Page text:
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Read: Genesis 16

Love, for all its greatness, depth, wonder, power and strength is messy. Love is complicated. Love has good intentions, the best of intentions, but often makes mistakes. For the longest time I understood the mistakes of Abram and Sarai as imperfections in their faith, and that is one way of looking at it. I am coming to see things differently though. I am beginning to see that Abram and Sarai’s sense of judgment was sometimes overcome by love.

Our forebearers of faith were not “perfect”. On route to Egypt Abram constructs a lie (that Sarai is his sister) so that both of them would be safer. That wasn’t God’s plan. When hoping to fulfill the dream they shared for a child, Sarah offers her maid-servant, Hagar to Abram, so that perhaps they might have a family through her. That wasn’t God’s plan; that was not the blessing that God intended to give.

Immediately after Hagar conceives Ishmael strife grows between the two women. Sarai drives Hagar away, but the Lord has compassion (love) for Hagar and brings her back to the family. God has “updated” God’s plan and now it includes a blessing for Ishmael too. Love fuels Sarai’s jealousy of Hagar, and the contentiousness does not end, even with the (later) birth of Sarai’s son, Isaac.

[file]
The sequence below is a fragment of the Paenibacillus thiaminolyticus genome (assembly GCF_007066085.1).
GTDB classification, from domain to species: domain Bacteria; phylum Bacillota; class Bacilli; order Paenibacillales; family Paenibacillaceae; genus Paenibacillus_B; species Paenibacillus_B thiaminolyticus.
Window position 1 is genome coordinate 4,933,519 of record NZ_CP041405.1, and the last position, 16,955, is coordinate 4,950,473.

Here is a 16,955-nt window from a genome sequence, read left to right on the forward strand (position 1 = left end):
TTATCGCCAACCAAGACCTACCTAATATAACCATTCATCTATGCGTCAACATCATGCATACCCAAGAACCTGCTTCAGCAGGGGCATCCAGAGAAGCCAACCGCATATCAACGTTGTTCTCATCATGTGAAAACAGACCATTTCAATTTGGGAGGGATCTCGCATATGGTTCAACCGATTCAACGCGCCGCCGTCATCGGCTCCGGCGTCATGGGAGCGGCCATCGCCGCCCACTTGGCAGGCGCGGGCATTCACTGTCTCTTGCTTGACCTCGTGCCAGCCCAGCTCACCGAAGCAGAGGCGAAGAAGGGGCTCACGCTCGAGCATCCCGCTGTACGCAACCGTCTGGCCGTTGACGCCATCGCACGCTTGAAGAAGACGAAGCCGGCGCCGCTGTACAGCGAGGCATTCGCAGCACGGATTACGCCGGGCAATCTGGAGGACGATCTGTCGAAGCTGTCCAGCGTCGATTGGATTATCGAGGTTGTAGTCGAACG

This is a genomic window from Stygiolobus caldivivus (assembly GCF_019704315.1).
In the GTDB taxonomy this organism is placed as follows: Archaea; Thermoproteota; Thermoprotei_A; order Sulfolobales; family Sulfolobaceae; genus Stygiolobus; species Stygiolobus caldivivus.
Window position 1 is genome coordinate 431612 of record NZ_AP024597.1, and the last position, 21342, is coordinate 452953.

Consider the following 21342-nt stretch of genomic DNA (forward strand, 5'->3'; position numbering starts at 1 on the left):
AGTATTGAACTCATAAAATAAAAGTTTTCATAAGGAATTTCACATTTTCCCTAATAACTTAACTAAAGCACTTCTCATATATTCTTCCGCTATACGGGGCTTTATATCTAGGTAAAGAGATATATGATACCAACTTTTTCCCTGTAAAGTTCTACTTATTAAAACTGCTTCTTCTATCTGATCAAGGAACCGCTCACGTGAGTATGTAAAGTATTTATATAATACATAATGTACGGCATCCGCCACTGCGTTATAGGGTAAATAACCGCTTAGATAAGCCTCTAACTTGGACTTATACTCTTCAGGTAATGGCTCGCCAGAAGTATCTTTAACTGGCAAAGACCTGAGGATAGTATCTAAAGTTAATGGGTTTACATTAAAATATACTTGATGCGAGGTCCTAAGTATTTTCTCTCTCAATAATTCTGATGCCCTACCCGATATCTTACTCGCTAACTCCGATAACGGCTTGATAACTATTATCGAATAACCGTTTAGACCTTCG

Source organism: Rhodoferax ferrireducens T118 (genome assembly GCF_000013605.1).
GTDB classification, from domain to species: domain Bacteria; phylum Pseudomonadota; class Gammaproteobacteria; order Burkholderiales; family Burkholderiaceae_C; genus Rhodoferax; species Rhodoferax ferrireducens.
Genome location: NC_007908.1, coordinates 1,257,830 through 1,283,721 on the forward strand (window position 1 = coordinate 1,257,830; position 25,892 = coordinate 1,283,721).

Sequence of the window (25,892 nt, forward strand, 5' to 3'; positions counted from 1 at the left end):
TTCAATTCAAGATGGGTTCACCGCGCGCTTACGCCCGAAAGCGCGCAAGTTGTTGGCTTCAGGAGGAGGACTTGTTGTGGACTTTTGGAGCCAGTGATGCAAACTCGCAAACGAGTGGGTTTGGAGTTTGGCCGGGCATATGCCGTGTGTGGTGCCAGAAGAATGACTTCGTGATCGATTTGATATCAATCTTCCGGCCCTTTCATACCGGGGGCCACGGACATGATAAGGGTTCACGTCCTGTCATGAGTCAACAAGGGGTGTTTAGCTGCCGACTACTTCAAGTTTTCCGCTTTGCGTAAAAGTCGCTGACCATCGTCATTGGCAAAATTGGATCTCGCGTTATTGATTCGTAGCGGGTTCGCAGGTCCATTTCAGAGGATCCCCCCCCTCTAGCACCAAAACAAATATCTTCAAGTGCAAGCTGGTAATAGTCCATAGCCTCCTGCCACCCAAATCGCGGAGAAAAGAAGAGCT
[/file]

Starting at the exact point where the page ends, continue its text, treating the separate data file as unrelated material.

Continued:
It used to confound me a bit, that Abram and Sarai were commended for their faith, while the story clearly notes instances when their faith was faulty. I concluded that God does not expect us to have “perfect” faith. That faith has room for reasonable doubt. And while that’s true, I think there is more. I think that our God, Who fully knows the heart, is as much impressed with the sincerity of our love as God is with the unwavering character of our faith.

When the two boys, Ishmael and Isaac, begin playing together and the older child, Ishmael, teases his younger half-brother, it is more than Sarah can stand. Ultimately Hagar and Ishmael are cast out (Gen. 21). Abraham is caught between two loves; he has compassion, but is helpless to change the contentiousness of the two women. God’s love is greater and healthier than human love, and it does not fail to redeem the times and keep the promises to the futures of both Ishmael and Isaac.

Shalom,
Pastor Rob Nystrom